In 1848, Louis Brandt founded “La Generale Watch Company,” which would become known as Omega in 1903. Omega is one of the largest and most popular Swiss watchmakers and boasts an impressive history of horology milestones and pop culture moments.
Some of these moments include all the Olympic games, all six lunar landings, and the most recent James Bond films. From diving and yachting to everyday wear and formal events, there’s an Omega watch out there for just about any occasion.
Automatic diving watches with rotating bezels and helium escape valves.
Nautical-inspired watches that are water-resistant to 150 metres.
Classic watches with four claws on the bezel and integrated bracelets.
Manual-winding chronographs based on the NASA-approved Omega watches worn on the Moon.
Chronographs with all-ceramic cases.
Elegant dress watches with understated dials and leather straps
Entry-level classically designed timepieces.
A collection of Omega watches worn by James Bond since 1995.
Saturation diving watches that are water-resistant to 600 metres and fitted with helium escape valves.
Vintage-inspired diving watches based on Omega’s first diver from 1957.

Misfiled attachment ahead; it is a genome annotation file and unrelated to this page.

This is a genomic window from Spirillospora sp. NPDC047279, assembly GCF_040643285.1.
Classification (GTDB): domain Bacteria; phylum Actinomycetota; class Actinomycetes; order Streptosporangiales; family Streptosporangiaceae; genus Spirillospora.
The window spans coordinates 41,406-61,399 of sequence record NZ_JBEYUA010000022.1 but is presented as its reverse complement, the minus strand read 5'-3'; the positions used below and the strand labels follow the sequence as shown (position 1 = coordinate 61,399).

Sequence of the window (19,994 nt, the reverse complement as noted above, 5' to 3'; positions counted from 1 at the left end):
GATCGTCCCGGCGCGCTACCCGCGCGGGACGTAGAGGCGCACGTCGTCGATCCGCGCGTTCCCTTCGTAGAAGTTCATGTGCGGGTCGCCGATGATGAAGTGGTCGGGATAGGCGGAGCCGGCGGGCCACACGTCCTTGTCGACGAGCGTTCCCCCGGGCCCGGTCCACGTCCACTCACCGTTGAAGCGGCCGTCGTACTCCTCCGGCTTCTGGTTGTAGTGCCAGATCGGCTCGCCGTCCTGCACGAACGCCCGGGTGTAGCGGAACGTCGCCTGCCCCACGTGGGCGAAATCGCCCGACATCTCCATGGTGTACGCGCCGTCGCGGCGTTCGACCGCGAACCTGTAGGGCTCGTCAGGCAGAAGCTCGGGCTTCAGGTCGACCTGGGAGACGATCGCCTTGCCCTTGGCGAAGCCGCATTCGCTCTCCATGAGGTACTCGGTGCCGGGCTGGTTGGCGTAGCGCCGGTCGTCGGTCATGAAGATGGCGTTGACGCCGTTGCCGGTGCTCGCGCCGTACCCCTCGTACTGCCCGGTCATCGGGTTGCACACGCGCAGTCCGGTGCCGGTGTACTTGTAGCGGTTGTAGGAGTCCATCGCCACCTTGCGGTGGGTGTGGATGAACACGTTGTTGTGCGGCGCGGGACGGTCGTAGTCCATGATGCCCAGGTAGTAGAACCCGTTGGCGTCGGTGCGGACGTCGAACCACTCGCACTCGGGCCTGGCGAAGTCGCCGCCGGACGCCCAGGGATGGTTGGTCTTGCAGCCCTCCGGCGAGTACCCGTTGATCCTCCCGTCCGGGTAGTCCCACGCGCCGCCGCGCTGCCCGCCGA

Extreme diving watches with bold angular cases that are water-resistant to 1,200 metres.
Vintage-inspired antimagnetic watches based on an iconic model from 1957.
Chronographs with distinctive bull head-shaped cases.
Vintage-inspired classic watches based on the earliest Seamaster timepieces from 1948.
Chronographs with metal tachymetre-engraved bezels based on the first Speedmaster from 1957.
Motorsport racing-inspired chronographs.
Chronographs with a moonphase display on the dial.
Smaller sized chronographs with 38mm sized cases.
Multifunctional watches with analog and digital displays.
Luxurious dress watches with fluted bezels and vintage-inspired pie-pan dials.
Sophisticated automatic watches for women.
Classic timepieces powered by cutting-edge movements.
A collection of sporty water-ready watches built for active lifestyles.
A collection of high-end chronograph watches.
A collection of sophisticated timepieces with distinctive designs.
A collection of classically designed dress watches.
Omega uses a wide assortment of materials to craft its watches, including a range of proprietary materials and alloys.
Omega uses 316L stainless steel, which is prized for its corrosion resistance and high-lustre finish.
Omega exclusively uses 18k gold to make watches. Can be yellow, white, or red.
Omega uses either grade 2 titanium or grade 5 titanium depending on the desired finish.
Omega’s proprietary 18k rose gold alloy.
Omega’s proprietary 18k yellow gold alloy, which is paler than traditional gold.
Omega’s proprietary 18k white gold alloy.
Omega’s proprietary bronze alloy that is enriched with gold, palladium, and silver.
Omega uses a wide range of colored ceramics to make cases, bezels, and dials.
Omega offers watches powered by quartz, automatic, and manual-winding movements. While quartz watches need batteries and manual-winding movements require the wearer to hand-wind the watch via the crown, automatic watches rely on the wrist’s motion for power.